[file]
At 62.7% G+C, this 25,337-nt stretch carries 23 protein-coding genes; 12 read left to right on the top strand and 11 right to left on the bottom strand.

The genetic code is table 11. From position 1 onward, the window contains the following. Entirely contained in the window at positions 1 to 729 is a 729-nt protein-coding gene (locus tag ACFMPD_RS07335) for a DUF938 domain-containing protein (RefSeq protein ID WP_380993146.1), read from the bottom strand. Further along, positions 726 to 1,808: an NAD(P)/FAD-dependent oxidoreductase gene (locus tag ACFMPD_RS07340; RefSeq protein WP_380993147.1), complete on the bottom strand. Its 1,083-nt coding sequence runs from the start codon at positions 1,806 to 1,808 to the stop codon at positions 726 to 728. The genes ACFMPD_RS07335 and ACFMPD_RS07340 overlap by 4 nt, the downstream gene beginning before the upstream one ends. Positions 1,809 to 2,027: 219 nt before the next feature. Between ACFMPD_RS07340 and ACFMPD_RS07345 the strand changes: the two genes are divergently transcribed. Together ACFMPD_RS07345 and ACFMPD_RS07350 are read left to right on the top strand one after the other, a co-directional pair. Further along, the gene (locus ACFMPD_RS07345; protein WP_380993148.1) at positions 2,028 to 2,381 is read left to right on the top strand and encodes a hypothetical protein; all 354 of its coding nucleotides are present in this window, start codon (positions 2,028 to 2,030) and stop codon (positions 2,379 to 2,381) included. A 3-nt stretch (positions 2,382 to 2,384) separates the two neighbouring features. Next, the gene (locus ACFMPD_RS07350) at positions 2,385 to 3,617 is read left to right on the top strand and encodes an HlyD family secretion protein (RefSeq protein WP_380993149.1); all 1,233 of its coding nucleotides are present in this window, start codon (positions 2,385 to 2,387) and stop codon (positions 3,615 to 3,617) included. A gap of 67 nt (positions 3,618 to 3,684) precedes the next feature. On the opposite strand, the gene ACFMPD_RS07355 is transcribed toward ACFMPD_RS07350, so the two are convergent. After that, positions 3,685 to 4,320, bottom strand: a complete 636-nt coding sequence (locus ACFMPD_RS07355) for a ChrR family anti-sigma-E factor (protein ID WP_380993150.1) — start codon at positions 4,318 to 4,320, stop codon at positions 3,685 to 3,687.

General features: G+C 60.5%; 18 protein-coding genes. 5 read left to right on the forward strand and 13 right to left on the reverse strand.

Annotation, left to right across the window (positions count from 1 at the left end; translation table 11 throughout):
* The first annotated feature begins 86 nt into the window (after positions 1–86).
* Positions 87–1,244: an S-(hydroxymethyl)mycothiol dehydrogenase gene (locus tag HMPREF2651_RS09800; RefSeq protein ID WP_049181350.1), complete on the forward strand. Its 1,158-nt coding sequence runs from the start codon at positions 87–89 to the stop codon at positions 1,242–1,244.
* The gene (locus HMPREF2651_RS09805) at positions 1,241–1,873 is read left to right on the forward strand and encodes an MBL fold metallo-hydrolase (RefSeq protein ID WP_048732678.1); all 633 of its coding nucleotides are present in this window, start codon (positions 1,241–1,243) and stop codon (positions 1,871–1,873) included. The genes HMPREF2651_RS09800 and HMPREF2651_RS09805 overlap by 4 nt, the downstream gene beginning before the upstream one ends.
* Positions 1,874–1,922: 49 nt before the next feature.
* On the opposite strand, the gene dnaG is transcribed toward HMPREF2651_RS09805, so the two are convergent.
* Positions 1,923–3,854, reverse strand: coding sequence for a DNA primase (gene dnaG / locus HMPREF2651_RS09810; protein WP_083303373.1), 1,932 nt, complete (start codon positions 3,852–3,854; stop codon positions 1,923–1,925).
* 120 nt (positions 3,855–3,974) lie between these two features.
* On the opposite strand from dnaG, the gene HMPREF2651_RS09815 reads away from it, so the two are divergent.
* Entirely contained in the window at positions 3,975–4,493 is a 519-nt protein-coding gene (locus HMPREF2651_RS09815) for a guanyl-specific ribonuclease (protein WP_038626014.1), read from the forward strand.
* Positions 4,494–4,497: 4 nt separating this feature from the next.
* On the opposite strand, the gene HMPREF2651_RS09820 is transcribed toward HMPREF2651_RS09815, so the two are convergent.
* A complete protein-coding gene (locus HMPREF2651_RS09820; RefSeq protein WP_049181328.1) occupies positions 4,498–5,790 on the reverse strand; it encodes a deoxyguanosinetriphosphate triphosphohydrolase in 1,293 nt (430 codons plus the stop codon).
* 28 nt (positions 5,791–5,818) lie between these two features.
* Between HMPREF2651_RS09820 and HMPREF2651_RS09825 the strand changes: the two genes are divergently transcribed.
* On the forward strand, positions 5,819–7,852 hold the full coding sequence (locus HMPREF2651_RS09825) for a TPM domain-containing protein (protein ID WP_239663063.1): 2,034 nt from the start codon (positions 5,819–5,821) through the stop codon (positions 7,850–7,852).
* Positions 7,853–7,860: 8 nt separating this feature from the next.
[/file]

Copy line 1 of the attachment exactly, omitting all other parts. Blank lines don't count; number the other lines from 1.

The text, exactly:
At 62.7% G+C, this 25,337-nt stretch carries 23 protein-coding genes; 12 read left to right on the top strand and 11 right to left on the bottom strand.